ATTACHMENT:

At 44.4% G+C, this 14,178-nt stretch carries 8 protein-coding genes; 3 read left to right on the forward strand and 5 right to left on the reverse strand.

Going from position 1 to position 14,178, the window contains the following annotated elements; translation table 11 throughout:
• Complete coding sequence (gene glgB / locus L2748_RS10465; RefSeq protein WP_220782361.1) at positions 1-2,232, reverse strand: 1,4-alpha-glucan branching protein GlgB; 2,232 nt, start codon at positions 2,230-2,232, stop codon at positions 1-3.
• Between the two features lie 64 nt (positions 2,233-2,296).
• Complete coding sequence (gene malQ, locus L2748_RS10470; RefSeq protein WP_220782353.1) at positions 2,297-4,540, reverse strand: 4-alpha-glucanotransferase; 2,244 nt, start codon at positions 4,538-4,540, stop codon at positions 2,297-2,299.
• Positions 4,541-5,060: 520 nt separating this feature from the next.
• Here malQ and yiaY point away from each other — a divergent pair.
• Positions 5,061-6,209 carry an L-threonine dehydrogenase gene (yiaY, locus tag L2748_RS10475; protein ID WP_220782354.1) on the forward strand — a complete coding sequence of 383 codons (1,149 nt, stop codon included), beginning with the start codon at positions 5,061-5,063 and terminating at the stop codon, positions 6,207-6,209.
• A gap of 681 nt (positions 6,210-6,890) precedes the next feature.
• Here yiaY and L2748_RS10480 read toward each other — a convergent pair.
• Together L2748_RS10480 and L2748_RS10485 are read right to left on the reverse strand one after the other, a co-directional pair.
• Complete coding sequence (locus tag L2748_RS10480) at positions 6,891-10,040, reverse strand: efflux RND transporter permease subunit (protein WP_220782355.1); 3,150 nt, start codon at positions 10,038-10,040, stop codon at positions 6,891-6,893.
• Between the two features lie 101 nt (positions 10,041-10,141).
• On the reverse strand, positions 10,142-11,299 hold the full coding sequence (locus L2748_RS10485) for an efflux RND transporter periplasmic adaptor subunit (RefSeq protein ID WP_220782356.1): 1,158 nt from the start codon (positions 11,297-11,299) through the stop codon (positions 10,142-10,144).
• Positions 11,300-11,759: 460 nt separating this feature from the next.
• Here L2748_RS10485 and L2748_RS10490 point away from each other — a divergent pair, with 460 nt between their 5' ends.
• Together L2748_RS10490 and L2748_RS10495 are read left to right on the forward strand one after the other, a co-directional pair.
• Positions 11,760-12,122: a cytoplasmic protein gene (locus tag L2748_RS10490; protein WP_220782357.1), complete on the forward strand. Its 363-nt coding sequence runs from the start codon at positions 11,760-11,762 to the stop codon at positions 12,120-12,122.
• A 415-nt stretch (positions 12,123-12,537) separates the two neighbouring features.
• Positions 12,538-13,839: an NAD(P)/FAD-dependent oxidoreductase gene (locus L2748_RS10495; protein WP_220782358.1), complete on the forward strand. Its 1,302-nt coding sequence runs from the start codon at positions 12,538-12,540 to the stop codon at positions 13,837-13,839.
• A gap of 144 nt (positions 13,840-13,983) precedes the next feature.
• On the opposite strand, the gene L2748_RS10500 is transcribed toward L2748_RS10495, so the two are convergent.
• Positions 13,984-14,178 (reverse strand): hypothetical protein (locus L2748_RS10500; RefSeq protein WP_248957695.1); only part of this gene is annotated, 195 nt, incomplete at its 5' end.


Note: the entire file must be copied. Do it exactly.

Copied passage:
At 44.4% G+C, this 14,178-nt stretch carries 8 protein-coding genes; 3 read left to right on the forward strand and 5 right to left on the reverse strand.

Going from position 1 to position 14,178, the window contains the following annotated elements; translation table 11 throughout:
• Complete coding sequence (gene glgB / locus L2748_RS10465; RefSeq protein WP_220782361.1) at positions 1-2,232, reverse strand: 1,4-alpha-glucan branching protein GlgB; 2,232 nt, start codon at positions 2,230-2,232, stop codon at positions 1-3.
• Between the two features lie 64 nt (positions 2,233-2,296).
• Complete coding sequence (gene malQ, locus L2748_RS10470; RefSeq protein WP_220782353.1) at positions 2,297-4,540, reverse strand: 4-alpha-glucanotransferase; 2,244 nt, start codon at positions 4,538-4,540, stop codon at positions 2,297-2,299.
• Positions 4,541-5,060: 520 nt separating this feature from the next.
• Here malQ and yiaY point away from each other — a divergent pair.
• Positions 5,061-6,209 carry an L-threonine dehydrogenase gene (yiaY, locus tag L2748_RS10475; protein ID WP_220782354.1) on the forward strand — a complete coding sequence of 383 codons (1,149 nt, stop codon included), beginning with the start codon at positions 5,061-5,063 and terminating at the stop codon, positions 6,207-6,209.
• A gap of 681 nt (positions 6,210-6,890) precedes the next feature.
• Here yiaY and L2748_RS10480 read toward each other — a convergent pair.
• Together L2748_RS10480 and L2748_RS10485 are read right to left on the reverse strand one after the other, a co-directional pair.
• Complete coding sequence (locus tag L2748_RS10480) at positions 6,891-10,040, reverse strand: efflux RND transporter permease subunit (protein WP_220782355.1); 3,150 nt, start codon at positions 10,038-10,040, stop codon at positions 6,891-6,893.
• Between the two features lie 101 nt (positions 10,041-10,141).
• On the reverse strand, positions 10,142-11,299 hold the full coding sequence (locus L2748_RS10485) for an efflux RND transporter periplasmic adaptor subunit (RefSeq protein ID WP_220782356.1): 1,158 nt from the start codon (positions 11,297-11,299) through the stop codon (positions 10,142-10,144).
• Positions 11,300-11,759: 460 nt separating this feature from the next.
• Here L2748_RS10485 and L2748_RS10490 point away from each other — a divergent pair, with 460 nt between their 5' ends.
• Together L2748_RS10490 and L2748_RS10495 are read left to right on the forward strand one after the other, a co-directional pair.
• Positions 11,760-12,122: a cytoplasmic protein gene (locus tag L2748_RS10490; protein WP_220782357.1), complete on the forward strand. Its 363-nt coding sequence runs from the start codon at positions 11,760-11,762 to the stop codon at positions 12,120-12,122.
• A 415-nt stretch (positions 12,123-12,537) separates the two neighbouring features.
• Positions 12,538-13,839: an NAD(P)/FAD-dependent oxidoreductase gene (locus L2748_RS10495; protein WP_220782358.1), complete on the forward strand. Its 1,302-nt coding sequence runs from the start codon at positions 12,538-12,540 to the stop codon at positions 13,837-13,839.
• A gap of 144 nt (positions 13,840-13,983) precedes the next feature.
• On the opposite strand, the gene L2748_RS10500 is transcribed toward L2748_RS10495, so the two are convergent.
• Positions 13,984-14,178 (reverse strand): hypothetical protein (locus L2748_RS10500; RefSeq protein WP_248957695.1); only part of this gene is annotated, 195 nt, incomplete at its 5' end.